Paralympics: Britons refuse to let go of Games
The overwhelming sense at the end of the Paralympic Games closing ceremony was one of disbelief.
People refusing to believe that the London 2012 Games, seven years in the making and more than a month in the doing, had finally ended.
Fans not wanting to take in the fact that there would be no more waking up to read news of British gold medal wins, no more anticipating who had the chance of glory that day and no more watching, either on TV or in person, sports to which usually they would not give even a second thought.
And what about the feel-good factor which has been so evident since the start of the Olympics at the end of July?
People seem determined to hold on to that for as long as possible - and that was proved in Olympic Park straight after the ceremony had finished.
While thousands drifted away to the various stations and thoughts of Monday morning blues, others did not want to let go of the dream.
Some Brazilian drumming and impromptu dancing near the Stratford Gate was just one example.
But walking further round the stadium, you came across a band giving a mini-concert with around two hundred people joining in.
The atmosphere was amazing with the crowd, made up of fans, Games Makers and security staff, dancing and singing along and imploring the musicians, who were playing brass instruments, to keep playing.
"One more song" they chanted to keep the festivities going - and when they were rewarded they responded with a giant conga.
Strangers grabbed hold of people they had never met before as the line weaved its way in and out of the other celebrants in an amazing example of human exuberance.
One Games Maker told me that her train was due to leave in half an hour but that she had no intention of getting it and that they would have to drag her out of the Park, such was her desire not to let the moment end.
And in the half hour I spent witnessing and taking part in this party the spirit of the Paralympic and Olympic Games in London this summer was summed up.
Right from the start people have embraced it, celebrated it and wanted to be a part of it.
Olympic or Paralympic - it made no difference to sports-mad Britons who bought tickets for whatever event in whatever Games they could lay their hands on.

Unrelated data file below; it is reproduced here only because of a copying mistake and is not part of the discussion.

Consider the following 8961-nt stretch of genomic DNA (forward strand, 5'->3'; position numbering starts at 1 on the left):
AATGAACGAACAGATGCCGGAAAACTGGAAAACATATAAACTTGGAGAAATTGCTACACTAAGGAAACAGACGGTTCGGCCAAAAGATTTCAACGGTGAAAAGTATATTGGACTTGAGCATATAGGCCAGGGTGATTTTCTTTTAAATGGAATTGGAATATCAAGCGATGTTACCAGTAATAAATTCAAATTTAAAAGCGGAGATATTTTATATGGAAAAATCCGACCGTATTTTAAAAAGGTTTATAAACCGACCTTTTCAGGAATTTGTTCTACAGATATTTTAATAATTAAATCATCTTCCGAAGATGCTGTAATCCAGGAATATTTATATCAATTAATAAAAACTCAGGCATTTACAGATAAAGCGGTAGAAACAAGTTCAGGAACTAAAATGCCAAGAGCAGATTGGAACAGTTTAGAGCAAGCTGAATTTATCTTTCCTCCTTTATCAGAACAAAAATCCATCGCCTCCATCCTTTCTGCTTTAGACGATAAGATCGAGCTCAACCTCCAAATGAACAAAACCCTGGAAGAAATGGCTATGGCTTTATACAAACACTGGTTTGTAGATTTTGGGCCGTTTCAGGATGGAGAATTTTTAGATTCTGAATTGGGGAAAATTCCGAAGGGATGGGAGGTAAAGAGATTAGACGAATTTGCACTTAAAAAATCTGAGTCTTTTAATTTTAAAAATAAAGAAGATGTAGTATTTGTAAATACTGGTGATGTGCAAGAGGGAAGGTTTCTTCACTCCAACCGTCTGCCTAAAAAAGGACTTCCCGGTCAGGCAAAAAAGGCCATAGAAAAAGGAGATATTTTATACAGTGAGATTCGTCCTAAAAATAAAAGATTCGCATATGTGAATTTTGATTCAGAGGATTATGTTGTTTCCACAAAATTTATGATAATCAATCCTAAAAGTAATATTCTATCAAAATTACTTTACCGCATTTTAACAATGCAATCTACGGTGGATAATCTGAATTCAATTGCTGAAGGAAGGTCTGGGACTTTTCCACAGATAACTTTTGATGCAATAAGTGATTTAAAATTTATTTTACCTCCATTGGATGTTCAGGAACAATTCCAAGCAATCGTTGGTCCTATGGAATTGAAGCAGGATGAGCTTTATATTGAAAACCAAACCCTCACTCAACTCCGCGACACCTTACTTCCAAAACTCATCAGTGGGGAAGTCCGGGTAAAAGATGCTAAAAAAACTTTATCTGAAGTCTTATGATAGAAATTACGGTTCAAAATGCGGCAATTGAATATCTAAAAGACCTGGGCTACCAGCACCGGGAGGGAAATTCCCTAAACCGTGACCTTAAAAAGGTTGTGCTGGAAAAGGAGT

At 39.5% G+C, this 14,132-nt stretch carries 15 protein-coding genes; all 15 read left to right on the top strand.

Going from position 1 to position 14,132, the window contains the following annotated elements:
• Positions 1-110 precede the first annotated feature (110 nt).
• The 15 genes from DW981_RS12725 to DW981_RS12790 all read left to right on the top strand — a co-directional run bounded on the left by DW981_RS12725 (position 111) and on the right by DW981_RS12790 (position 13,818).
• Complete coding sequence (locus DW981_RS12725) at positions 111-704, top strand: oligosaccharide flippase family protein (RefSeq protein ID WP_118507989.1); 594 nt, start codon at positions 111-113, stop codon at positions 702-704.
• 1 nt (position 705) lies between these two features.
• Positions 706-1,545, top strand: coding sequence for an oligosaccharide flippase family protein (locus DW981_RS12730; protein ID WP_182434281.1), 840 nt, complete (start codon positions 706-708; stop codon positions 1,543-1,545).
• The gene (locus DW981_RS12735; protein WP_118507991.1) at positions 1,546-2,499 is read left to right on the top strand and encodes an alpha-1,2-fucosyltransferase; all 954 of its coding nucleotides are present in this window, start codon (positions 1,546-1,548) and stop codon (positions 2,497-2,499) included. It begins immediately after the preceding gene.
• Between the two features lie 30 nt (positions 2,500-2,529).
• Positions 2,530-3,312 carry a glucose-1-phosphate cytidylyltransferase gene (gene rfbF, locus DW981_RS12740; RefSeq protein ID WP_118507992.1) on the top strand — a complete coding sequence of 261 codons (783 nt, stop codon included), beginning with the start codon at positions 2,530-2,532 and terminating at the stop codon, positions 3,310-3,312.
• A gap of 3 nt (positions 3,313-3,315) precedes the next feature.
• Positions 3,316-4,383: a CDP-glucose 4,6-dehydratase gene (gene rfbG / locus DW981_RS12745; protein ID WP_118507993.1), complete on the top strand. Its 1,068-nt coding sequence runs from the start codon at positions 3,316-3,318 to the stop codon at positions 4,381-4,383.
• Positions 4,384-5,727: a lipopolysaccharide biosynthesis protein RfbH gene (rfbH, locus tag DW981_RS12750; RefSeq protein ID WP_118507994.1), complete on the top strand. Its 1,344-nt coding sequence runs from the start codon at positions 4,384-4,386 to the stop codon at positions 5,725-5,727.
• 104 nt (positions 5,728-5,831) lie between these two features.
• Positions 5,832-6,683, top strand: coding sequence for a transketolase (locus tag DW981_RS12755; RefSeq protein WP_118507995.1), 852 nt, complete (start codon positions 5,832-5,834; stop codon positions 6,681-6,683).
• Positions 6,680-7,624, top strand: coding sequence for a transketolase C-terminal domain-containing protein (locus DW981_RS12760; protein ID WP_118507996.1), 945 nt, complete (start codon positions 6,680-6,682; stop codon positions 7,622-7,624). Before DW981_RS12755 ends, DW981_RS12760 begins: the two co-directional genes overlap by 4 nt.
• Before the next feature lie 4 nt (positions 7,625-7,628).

Athletes centre stage
Seb Coe, chairman of organisers Locog, said before the Paralympics that he wanted people to appreciate the quality of the sport and that is what they did with David Weir feted just as much as Jessica Ennis.
And that is why it was fitting that, in the final ceremony of the Games on Sunday night, the athletes were centre stage.
They marched in casually and sat on seats around the edge of the grass area in the Stadium which had been used for field events.
It meant they could watch the whole show, rather than just the end of it, and appreciate the whole spectacular evening.
They were so relaxed that some of them tried to start a Mexican wave before the ceremony got under way.
Other people feted on the night were the armed forces and the Games Maker volunteers, who received a massive cheer from the crowd.
Coldplay and Rihanna had the crowd rocking and a spectacular light display made for some brilliant viewing.
The ideas of flames and of moving through the seasons signalled the continuation of life - a message to the millions of people who were disappointed at the Games' end.
So what comes next?
In the immediate short-term, the celebrations will continue for one more day with the parade of Olympic and Paralympic athletes through central London on Monday.
But what happens after that which is also important - millions of people will take away wonderful memories of attending or watching the Games which will last for years to come.
However the sports themselves need participation and interest in order to maintain the momentum built up.
A festival of disability sports is planned before the end of the year, during which people can try out the sports for themselves, and maybe take them up.
But if interest in disbility sports is to continue, organisers know media coverage is key.
During both the Olympics and Paralympics, the Games have regularly featured on both the front and back pages of the newspapers with special supplements published in the middle.
However Lord Coe is worried that interest may fade quickly. He expressed disappointment that England's World Cup qualifying win in Moldova knocked the Paralympics off the back pages on Saturday morning.
But that is for the future and this is still the time to reflect on what International Paralmpic Committee president Sir Philip Craven described as "the greatest Paralympic Games ever".
And on the achievements of Britain in staging such successful Games as Lord Coe explained in his speech:
"There are some famous words you can find stamped on the bottom of a product. Words, that when you read them, you know mean high quality, mean skill, mean creativity.
"We have stamped those words on the Olympic and Paralympic games of London 2012.
"London 2012. Made in Britain."